This has been a very busy week. I was unable to finish the research on the remaining Suffield, Connecticut doors, and the doors of Suffield Academy, but I have something I like very much. On the way home from getting my haircut, I took advantage of the diminished traffic (due to the continuing shutdown) and I explored a section of Hartford that would normally be packed with cars and ‘no parking’ zones. Rather than try and paraphrase the great folks over at Historic Buildings CT, I’m just going to quote them:
“At the corner of Charter Oak Avenue and Wyllys Street in Hartford is a former factory complex erected by the Atlantic Screw Works, which built machines to manufacture screws. The company was established in 1877 in New York State, but moved to Hartford in 1879. It was originally based in rented space in the Colt Armory. By 1902 the company was ready to erect its own building. The earliest section of their new factory was built in 1902-1903. The longer section, designed by Davis & Brooks, was built c. 1910 and more than doubled the company’s operating capabilities. The company lasted into the 1970s and the building was converted to office space in the 1980s.”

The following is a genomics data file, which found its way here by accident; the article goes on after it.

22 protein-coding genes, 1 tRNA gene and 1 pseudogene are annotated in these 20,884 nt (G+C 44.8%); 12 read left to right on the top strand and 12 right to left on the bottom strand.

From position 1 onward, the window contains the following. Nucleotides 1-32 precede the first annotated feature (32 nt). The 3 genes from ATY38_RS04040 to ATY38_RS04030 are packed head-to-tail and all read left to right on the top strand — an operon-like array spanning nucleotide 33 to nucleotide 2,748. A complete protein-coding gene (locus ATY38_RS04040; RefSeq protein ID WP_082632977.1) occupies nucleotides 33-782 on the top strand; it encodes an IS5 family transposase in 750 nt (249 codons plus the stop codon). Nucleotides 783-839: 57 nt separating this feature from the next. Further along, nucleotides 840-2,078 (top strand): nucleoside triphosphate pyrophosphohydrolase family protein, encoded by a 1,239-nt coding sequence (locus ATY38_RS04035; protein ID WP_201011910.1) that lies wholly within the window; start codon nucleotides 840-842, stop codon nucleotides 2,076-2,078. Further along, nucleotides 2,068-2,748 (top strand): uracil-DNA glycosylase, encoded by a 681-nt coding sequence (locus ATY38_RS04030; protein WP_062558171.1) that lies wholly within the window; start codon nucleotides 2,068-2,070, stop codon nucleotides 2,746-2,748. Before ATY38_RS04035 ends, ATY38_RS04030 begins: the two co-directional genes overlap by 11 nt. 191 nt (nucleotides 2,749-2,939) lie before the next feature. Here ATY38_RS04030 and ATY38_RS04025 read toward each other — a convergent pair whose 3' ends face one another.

A nearby building, that of Capewell Manufacturing appears to have also been turned into lofts and condos. Capewell made machines that made horse nails. It looks like a wonderful place to live, and I am so glad they preserved this building. I hope you enjoy the pictures in the gallery as much as I do. You do like bricks, don’t you?
This post is part of the fun weekly bloghop known as Thursday Doors. Founded by the king of doors, Norm Frampton, it’s a weekly celebration of all things door. If you want to join us, head on up to Norm’s place.